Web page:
Thick wool jacket – A nice wool jacket (think pea coat style) is an excellent choice for staying dapper and dry on your ride. So long as you’re not a speed racer, this cozy option allows you to dress down underneath and look good on top. After a while in heavy rain the water will eventually soak through, but you’ve got a good hour in light drizzle.

Thick wool sweater – Oh those cast-off shrunken sweaters at the Goodwill! What a find! A sweater that has been accidentally shrunken has a denser materials, which means it will do a better job of keeping the rain at bay. This works particularly well on light drizzle days.

Rain cape – Rain capes look a little silly, but they’re are extremely comfortable and effective. They cape extends to your hands, providing coverage over your legs. You may not need to worry about leg coverage with this option. Capes also have the maximum airflow, meaning you won’t get sticky, sweaty and stinky underneath.

Wool hoodie – A wool hoodie, like the awesome, thin Merino Pasha by Chrome or the various weighted styles Icebreaker carries, are an excellent choice for light misting days or short rides. The option of a hood for cold days is excellent. They won’t keep the rain at bay for long, but they’ll do the job for a few miles in light rain.

Can your hooded hiking/Oregon jacket double as your bike jacket? Maybe, but in most cases hiking style rain coats aren’t breathable enough for riding, or they’re too stiff to be comfortable for fast, performance-style riders.

Will your rain jacket have a hood? Probably not. Surprisingly few of them do. Showers Pass’s aptly named Crossover and Endura’s Urban Shell (love this jacket) and MT500 do have hoods.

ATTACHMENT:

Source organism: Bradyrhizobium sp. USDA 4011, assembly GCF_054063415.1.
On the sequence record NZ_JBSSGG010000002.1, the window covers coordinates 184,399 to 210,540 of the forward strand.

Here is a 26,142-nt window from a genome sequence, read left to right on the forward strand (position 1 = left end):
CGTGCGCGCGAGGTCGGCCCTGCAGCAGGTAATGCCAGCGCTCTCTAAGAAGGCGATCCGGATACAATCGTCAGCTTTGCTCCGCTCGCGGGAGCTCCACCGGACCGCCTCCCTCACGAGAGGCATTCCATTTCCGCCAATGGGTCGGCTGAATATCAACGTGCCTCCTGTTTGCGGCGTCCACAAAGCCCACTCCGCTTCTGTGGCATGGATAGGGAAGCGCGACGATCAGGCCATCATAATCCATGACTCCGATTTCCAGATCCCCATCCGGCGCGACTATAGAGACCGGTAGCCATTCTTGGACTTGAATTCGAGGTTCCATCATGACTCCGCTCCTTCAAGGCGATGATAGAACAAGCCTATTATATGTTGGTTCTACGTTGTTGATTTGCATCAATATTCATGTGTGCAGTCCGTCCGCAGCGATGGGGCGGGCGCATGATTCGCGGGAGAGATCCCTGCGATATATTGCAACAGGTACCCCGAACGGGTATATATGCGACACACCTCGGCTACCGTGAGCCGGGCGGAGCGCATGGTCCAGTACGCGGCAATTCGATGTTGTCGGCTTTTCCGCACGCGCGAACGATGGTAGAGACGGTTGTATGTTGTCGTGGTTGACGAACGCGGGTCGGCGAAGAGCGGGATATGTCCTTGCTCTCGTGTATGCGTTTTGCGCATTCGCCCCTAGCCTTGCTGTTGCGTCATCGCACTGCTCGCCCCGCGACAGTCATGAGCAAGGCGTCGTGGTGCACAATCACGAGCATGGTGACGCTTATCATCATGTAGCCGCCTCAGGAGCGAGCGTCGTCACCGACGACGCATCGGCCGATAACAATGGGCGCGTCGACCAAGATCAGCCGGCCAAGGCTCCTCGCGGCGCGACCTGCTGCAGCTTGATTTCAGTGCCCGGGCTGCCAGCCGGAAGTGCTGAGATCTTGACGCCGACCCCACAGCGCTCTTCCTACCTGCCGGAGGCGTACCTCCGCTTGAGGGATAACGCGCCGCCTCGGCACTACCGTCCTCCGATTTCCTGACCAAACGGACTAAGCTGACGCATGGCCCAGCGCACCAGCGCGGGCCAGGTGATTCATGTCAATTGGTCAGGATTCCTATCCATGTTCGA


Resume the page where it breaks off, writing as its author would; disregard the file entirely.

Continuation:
Hands

Thin shell – Pearl Izumi and other brands make a great waterproof shell that’s much like a rain jacket for your hands and can slip over any other gloves. We like these for their versatility; you can increase the warmth of your under glove as the weather gets colder. We like a wool liner underneath or cheap stretchy kids-style gloves on warmer days.

100% waterproof – Warm gloves are useless in Oregon unless they’re 100% waterproof. That combo is not easy to find. We could do (and have, years ago) a whole article on gloves alone. We plan to revisit the topic soon.

Neoprene – Neoprene is used a lot in bike gear. The fabric locks in warmth, but your hands won’t breathe at all. This means your hands will be a little damp, and might wind up getting cold from that, or will simply feel a little gross and clammy. Still, this inexpensive, flexible option is a preferred by some riders.

Cheap stretchies – On days that aren’t really rainy or cold, we love a pair of cheap stretchy gloves, the kind that are sold at kiosks in just about every convenience store or Walgreens all winter long. These gloves pack small and at $5 it’s easy to have an extra pair here and there (office, your extra bag, etc). They will last you a couple seasons before you blow a hole in the index finger; without fail, that’s where the fabric always wears out). Use that opening for greater ease when navigating your touch screen device and you might find that you sort of like the worn-out glove.

We can’t say much more than that. Within the glove category there is a vast array of options. We promise, that glove article is coming soon!

Legs